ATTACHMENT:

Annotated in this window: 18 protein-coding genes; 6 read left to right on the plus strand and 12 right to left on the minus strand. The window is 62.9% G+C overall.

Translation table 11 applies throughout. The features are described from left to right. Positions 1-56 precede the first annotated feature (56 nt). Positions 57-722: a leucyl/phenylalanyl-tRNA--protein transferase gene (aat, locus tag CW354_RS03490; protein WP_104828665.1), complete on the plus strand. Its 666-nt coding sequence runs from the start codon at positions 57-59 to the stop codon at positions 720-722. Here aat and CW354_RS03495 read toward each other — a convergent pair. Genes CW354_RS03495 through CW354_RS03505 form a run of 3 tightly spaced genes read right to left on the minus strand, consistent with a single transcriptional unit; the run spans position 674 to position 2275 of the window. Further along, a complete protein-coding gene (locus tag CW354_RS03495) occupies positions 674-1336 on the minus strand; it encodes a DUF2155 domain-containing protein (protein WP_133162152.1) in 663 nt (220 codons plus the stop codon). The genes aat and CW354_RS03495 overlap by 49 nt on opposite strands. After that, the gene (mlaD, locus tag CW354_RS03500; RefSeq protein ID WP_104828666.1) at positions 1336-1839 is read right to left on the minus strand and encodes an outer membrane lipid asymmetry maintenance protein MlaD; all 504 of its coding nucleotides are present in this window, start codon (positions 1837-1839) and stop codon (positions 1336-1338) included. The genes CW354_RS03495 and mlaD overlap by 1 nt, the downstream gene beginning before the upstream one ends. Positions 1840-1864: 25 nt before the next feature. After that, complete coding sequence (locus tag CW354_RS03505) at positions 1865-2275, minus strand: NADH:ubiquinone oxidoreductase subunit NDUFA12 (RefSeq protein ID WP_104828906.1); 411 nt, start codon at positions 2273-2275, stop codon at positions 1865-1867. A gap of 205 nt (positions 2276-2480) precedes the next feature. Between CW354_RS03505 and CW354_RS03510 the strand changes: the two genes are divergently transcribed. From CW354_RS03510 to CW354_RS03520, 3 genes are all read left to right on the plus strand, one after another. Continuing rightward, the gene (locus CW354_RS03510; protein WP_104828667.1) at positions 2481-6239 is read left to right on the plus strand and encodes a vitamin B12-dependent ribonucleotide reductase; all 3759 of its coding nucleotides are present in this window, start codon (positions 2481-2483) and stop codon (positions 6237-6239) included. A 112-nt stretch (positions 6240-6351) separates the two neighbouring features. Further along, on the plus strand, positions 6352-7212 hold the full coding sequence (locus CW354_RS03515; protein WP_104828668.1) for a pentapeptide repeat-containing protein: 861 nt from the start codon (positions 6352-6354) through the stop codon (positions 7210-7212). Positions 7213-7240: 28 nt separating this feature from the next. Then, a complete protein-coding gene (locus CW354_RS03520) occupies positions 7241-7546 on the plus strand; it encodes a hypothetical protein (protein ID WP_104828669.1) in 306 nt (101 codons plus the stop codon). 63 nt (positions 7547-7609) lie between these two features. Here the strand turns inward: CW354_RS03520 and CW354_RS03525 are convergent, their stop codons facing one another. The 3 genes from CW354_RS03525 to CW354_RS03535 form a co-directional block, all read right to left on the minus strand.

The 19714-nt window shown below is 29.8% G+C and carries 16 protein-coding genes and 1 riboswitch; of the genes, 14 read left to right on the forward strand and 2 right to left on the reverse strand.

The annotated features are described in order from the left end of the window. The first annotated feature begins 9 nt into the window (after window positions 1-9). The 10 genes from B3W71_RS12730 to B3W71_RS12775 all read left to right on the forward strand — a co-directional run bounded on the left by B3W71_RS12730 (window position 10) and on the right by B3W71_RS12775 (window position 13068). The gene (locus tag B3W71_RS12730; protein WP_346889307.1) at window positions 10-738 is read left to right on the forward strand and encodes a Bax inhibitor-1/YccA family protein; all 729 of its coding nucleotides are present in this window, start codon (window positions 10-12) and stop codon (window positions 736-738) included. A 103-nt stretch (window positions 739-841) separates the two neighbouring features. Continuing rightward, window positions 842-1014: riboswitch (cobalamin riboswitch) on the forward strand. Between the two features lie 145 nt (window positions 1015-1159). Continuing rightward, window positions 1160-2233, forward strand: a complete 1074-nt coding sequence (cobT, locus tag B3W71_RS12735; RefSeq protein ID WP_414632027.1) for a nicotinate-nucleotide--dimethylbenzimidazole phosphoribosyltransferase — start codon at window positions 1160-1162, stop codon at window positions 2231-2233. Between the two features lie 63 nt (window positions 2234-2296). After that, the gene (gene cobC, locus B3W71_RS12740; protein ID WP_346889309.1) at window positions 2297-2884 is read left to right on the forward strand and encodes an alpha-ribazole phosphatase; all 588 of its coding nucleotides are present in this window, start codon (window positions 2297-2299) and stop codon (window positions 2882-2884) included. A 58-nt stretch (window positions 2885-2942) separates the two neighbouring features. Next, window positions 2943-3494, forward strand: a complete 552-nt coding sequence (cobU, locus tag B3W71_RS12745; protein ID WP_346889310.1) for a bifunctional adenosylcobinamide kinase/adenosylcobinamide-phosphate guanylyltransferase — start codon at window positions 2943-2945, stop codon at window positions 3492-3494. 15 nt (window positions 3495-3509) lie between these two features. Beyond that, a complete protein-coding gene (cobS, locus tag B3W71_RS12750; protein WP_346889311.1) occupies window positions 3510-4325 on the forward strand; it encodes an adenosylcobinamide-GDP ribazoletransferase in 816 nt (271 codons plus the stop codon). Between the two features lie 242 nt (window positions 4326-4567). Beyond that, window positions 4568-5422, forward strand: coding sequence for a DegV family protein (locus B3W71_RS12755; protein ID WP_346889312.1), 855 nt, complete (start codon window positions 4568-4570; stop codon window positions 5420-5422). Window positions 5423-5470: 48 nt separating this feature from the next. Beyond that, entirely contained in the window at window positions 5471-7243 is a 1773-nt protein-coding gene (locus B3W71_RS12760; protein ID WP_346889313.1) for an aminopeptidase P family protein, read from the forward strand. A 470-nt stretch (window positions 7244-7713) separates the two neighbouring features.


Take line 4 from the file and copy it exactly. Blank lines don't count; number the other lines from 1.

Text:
The annotated features are described in order from the left end of the window. The first annotated feature begins 9 nt into the window (after window positions 1-9). The 10 genes from B3W71_RS12730 to B3W71_RS12775 all read left to right on the forward strand — a co-directional run bounded on the left by B3W71_RS12730 (window position 10) and on the right by B3W71_RS12775 (window position 13068). The gene (locus tag B3W71_RS12730; protein WP_346889307.1) at window positions 10-738 is read left to right on the forward strand and encodes a Bax inhibitor-1/YccA family protein; all 729 of its coding nucleotides are present in this window, start codon (window positions 10-12) and stop codon (window positions 736-738) included. A 103-nt stretch (window positions 739-841) separates the two neighbouring features. Continuing rightward, window positions 842-1014: riboswitch (cobalamin riboswitch) on the forward strand. Between the two features lie 145 nt (window positions 1015-1159). Continuing rightward, window positions 1160-2233, forward strand: a complete 1074-nt coding sequence (cobT, locus tag B3W71_RS12735; RefSeq protein ID WP_414632027.1) for a nicotinate-nucleotide--dimethylbenzimidazole phosphoribosyltransferase — start codon at window positions 1160-1162, stop codon at window positions 2231-2233. Between the two features lie 63 nt (window positions 2234-2296). After that, the gene (gene cobC, locus B3W71_RS12740; protein ID WP_346889309.1) at window positions 2297-2884 is read left to right on the forward strand and encodes an alpha-ribazole phosphatase; all 588 of its coding nucleotides are present in this window, start codon (window positions 2297-2299) and stop codon (window positions 2882-2884) included. A 58-nt stretch (window positions 2885-2942) separates the two neighbouring features. Next, window positions 2943-3494, forward strand: a complete 552-nt coding sequence (cobU, locus tag B3W71_RS12745; protein ID WP_346889310.1) for a bifunctional adenosylcobinamide kinase/adenosylcobinamide-phosphate guanylyltransferase — start codon at window positions 2943-2945, stop codon at window positions 3492-3494. 15 nt (window positions 3495-3509) lie between these two features. Beyond that, a complete protein-coding gene (cobS, locus tag B3W71_RS12750; protein WP_346889311.1) occupies window positions 3510-4325 on the forward strand; it encodes an adenosylcobinamide-GDP ribazoletransferase in 816 nt (271 codons plus the stop codon). Between the two features lie 242 nt (window positions 4326-4567). Beyond that, window positions 4568-5422, forward strand: coding sequence for a DegV family protein (locus B3W71_RS12755; protein ID WP_346889312.1), 855 nt, complete (start codon window positions 4568-4570; stop codon window positions 5420-5422). Window positions 5423-5470: 48 nt separating this feature from the next. Beyond that, entirely contained in the window at window positions 5471-7243 is a 1773-nt protein-coding gene (locus B3W71_RS12760; protein ID WP_346889313.1) for an aminopeptidase P family protein, read from the forward strand. A 470-nt stretch (window positions 7244-7713) separates the two neighbouring features.